By: Joseph Lalla, Account Executive
Georgetown Insurance Service, Inc.
Silver Spring, MD
We previously wrote an article on the importance of making sure contractors who work on your home and/or property are insured properly. The same basic principle rings true for general contractors when selecting subcontractors. If you fail to properly vet your subcontractors, you could find yourself on the hook financially and your reputation in shambles.
Why is it important for my subcontractors to be insured?
As the general contractor on any job, you assume relative responsibility for the entire project. This includes not only management aspects, but also the teams you hire. If you fail to hire subcontractors with proper insurance, you could easily find yourself footing the bill for a variety of different lawsuits or claims. These claims could include property damage, bodily injury, and even pollution. It is considered a best practice to require that every person working on a project be covered by a liability policy.
If they don’t have coverage, you could be sued and potentially held liable in court for damage or injury regardless of who was responsible. Your own GL policy will only cover claims resulting from “your work,” not the work of a subcontractor.
What should I ask my subcontractors to provide?
Prior to starting any job, you should request to see proof of insurance from each subcontractor involved. You should look for four things: General Liability, Limits, Auto Insurance, and Workers’ Compensation.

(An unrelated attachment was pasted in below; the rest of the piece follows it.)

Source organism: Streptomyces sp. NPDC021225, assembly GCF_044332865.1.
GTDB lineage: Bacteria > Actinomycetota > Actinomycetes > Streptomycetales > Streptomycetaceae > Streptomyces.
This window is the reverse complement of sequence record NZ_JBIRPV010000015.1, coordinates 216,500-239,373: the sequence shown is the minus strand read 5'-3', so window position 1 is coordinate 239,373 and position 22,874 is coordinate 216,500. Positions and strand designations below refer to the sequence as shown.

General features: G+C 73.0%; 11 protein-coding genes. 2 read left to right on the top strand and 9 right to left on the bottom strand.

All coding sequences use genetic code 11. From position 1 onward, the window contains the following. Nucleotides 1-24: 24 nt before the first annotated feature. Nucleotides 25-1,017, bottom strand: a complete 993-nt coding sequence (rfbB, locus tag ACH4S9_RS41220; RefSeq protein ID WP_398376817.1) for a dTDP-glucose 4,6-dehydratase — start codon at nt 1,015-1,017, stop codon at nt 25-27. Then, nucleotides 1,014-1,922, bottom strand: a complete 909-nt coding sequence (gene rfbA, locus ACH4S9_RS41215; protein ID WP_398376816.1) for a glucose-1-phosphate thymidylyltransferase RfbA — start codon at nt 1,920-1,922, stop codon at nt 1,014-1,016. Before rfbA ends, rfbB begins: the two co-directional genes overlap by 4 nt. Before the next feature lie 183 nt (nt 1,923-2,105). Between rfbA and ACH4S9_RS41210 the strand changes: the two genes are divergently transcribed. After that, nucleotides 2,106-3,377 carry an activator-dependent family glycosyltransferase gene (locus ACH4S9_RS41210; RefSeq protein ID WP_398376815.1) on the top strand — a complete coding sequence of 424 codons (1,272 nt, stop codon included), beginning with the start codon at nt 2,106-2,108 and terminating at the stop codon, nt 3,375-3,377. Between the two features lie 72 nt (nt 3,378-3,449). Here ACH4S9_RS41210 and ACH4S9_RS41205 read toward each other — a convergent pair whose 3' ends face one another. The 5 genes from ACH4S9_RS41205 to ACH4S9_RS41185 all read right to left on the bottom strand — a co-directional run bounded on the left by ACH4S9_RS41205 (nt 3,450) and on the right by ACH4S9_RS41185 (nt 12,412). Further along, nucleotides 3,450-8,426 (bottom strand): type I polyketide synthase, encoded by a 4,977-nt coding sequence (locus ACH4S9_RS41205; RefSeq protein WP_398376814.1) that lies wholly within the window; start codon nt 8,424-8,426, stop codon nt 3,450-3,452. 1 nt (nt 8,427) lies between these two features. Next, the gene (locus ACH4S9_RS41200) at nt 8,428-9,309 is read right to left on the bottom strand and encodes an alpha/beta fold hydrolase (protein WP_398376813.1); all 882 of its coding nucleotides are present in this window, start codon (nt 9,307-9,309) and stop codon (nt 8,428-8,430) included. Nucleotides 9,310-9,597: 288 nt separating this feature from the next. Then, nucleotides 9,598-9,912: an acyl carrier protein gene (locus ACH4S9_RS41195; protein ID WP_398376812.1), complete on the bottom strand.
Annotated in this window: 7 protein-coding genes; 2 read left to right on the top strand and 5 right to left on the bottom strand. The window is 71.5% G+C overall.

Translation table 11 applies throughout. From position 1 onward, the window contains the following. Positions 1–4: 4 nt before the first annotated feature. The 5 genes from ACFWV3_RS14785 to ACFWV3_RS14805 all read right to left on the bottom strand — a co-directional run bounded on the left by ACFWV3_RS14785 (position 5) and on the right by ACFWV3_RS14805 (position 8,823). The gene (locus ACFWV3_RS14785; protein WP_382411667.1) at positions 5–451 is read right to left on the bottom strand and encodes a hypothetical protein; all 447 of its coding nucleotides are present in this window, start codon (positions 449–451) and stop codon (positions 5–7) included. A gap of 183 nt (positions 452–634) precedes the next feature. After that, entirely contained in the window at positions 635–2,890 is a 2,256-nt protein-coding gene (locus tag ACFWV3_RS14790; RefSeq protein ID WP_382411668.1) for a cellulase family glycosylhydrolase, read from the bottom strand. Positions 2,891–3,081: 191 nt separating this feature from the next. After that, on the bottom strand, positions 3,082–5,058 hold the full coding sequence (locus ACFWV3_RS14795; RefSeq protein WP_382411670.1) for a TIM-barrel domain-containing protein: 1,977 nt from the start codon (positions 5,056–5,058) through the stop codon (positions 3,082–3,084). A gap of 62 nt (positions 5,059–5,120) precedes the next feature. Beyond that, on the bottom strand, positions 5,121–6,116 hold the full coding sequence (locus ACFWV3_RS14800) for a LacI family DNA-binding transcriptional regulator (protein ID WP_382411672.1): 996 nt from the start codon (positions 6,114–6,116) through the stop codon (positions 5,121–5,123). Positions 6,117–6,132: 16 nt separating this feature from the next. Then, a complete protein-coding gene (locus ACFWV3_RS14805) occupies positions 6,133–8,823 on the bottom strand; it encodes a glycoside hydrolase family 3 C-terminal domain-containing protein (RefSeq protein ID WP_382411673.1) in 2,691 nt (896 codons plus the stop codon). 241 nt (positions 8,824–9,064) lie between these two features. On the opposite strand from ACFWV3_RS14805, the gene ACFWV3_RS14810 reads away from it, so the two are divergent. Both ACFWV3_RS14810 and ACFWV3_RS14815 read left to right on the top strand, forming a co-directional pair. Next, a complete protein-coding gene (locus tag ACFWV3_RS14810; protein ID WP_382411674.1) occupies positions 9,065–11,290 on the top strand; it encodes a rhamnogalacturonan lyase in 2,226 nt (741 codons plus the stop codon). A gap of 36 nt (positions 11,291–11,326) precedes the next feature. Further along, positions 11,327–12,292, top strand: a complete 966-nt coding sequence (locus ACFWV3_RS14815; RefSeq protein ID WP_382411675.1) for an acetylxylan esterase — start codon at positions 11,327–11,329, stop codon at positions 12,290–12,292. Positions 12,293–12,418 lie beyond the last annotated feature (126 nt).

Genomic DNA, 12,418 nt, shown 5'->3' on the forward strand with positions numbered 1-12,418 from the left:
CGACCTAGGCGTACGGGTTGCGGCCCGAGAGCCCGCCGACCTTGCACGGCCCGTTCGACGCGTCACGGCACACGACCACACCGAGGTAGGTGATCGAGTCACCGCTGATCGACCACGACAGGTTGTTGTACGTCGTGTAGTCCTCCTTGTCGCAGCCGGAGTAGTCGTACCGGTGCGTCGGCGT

Subcontractors should not only have general liability insurance, but also adequate limits that accompany it. What good is a liability policy if it won’t cover much of anything? A good rule of thumb is that their limits should be comparable to your own. Depending on the nature of the project, you may also want to request proof of pollution liability insurance. Confirming auto insurance coverages in the event they hit your car, house, persons, or pets should be on your list to verify as well. In addition, ensure your subcontractors have Workers’ Compensation coverage that covers their team. If they don’t, you could find yourself taking the hit for any injuries that occur to their team members.
Last but not least, require your subcontractors to name you as additional insureds on their general liability policies. This will help protect you if you get sued for something related to the subcontractors’ work.
These requirements should be considered commonplace prior to starting any project or entering any new agreements. Many general contractors will even write these stipulations into their own agreements as part of the contractual engagement, with a risk transfer agreement in place.
Protect Your Reputation
As a general contractor, your reputation is always on the line. While it may be appealing to hire the cheapest contractor or the one who is available right then and there, that may not be the best idea. Enter agreements with vetted, reputable, and reliable subcontractors who both you and your client can trust. Their work will directly reflect on you.
When searching for new subcontractors to work with, it is always worth it to take the time to find partners that you can trust. Consider asking around for recommendations (HINT: we’ve heard your insurance agent is a great source), always check references, and take the time to verify proof of insurance. The extra time and effort spent verifying subcontractors is more than worth it.